Understanding Russia’s motivations and goals is the most difficult challenge here. On the one hand, Russia can be seen as acting out of weakness—in November, Moscow had good reason to believe that all of Ukraine would be part of its Eurasian Customs Union in return for a €15billion bailout. The fall of Yanukovych has forced Russia to react; however, although it may now be following a contingency plan, it most certainly is a plan. If the ongoing actions in eastern Ukraine and the troop mobilizations on the Ukrainian border were planned as a feint to push the Crimean annexation off the agenda, then these have already been successful. The question is: how far does Russia really want to go?
By contrast, the EU and US have been caught flat-footed by both the speed and decisiveness of the Kremlin’s actions. The EU was caught by surprise when Yanukovych reneged on the Association Agreement last November and again when he fled the country hours after signing an EU-brokered peace deal on the 21st of February. Both the EU and US were caught off-guard by the Crimean annexation and appear to be having difficulty in responding to the continuation of Russian’s strategy in other parts of Ukraine. The sanctions policy pursued by both, with its emphasis on de-escalation and limiting the macro-economic implications, has not to date proved effective in limiting Russia’s freedom of action.
From Kiev’s perspective, the US, Britain, and France have moral—if not, strictly speaking, legal—obligations to defend Ukraine’s territorial integrity stemming from the 1994 Budapest memorandum that led to its unilateral nuclear disarmament. The problem is that Ukraine is viewed as neither a strategic priority nor a major economic partner for the US or the EU member states, whereas Russia is one or both. At present, it seems the EU is neither capable nor willing to take more decisive action, and although the US may be capable, it does not appear to be willing to do more than raise the rhetorical temperature. Even the Baltic states and Poland, NATO allies, have found American assurances wanting in current circumstances.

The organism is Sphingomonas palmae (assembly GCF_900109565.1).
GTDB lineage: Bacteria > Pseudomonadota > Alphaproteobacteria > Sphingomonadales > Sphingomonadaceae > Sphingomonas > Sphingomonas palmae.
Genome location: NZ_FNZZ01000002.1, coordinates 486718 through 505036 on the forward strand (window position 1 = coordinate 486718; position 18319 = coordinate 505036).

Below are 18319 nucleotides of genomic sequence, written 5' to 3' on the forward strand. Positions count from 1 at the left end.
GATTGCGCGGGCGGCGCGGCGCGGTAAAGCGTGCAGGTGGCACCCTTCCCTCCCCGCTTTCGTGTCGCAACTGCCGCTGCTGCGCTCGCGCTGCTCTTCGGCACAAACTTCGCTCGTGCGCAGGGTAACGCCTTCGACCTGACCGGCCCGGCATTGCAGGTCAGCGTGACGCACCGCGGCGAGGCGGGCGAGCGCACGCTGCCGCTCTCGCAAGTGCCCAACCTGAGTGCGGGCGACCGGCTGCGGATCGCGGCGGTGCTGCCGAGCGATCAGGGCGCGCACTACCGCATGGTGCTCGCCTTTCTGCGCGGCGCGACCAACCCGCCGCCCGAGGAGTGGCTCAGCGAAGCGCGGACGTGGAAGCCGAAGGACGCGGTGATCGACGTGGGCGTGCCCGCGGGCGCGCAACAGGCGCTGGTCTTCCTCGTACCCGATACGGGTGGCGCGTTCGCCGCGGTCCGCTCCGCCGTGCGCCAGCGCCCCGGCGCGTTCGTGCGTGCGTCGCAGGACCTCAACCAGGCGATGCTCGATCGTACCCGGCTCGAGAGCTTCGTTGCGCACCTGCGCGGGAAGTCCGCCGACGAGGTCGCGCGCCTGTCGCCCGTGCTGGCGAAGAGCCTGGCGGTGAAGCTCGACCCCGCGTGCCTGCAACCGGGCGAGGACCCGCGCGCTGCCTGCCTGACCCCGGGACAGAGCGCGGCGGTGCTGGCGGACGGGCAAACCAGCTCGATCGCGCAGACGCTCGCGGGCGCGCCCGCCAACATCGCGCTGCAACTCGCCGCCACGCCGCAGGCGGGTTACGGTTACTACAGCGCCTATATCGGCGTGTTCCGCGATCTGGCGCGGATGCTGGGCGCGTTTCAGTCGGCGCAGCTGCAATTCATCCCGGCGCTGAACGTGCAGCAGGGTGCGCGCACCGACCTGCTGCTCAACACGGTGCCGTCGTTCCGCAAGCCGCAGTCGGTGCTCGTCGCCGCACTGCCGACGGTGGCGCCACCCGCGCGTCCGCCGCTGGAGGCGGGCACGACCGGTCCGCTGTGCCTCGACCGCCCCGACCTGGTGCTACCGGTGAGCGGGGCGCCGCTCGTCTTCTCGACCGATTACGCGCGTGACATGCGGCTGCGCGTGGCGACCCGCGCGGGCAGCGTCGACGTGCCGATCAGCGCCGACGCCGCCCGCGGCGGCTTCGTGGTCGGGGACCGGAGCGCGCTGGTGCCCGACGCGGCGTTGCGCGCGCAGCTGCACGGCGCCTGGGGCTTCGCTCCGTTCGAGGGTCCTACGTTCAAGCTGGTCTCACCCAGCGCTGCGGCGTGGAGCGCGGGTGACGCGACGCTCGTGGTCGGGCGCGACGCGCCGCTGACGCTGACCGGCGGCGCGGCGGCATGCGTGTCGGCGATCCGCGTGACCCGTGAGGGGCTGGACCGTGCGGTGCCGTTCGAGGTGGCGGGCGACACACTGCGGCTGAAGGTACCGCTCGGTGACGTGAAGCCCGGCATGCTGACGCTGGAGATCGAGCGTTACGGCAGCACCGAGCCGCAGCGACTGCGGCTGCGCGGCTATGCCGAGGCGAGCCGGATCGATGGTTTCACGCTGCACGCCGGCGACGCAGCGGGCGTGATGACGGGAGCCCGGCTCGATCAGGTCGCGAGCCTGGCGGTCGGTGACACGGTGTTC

The initial reports of the Organization for Security and Co-operation in Europe (OSCE) from Ukraine confirm the sense of division–a festive atmosphere in western Ukraine coupled with simmering tensions in the east. The success of separatists, first in Crimea and to date in Donetsk, highlights the weaknesses, both doctrinally and in terms of capabilities, of Ukraine’s own security services, and, in the east, their questionable loyalty to the acting government. The presidential elections are being held up as a possible turning point, marking the moment when questions of legitimacy will be pushed to one side. However, few in Kiev expect the elections to take place without problems, if at all.
Crimea is gone; Donetsk is slipping. The government in Kiev is faced with the difficult task of trying to maintain the remaining territorial integrity of the country while not using tactics that would feed into Russian propaganda and push other wavering districts into Russia’s open arms.
Dr. Ken McDonagh is a Lecturer in International Relations at Dublin City University, Ireland. He is currently on research leave and is a Visiting Research Fellow at the Central European Policy Institute in Bratislava, Slovakia.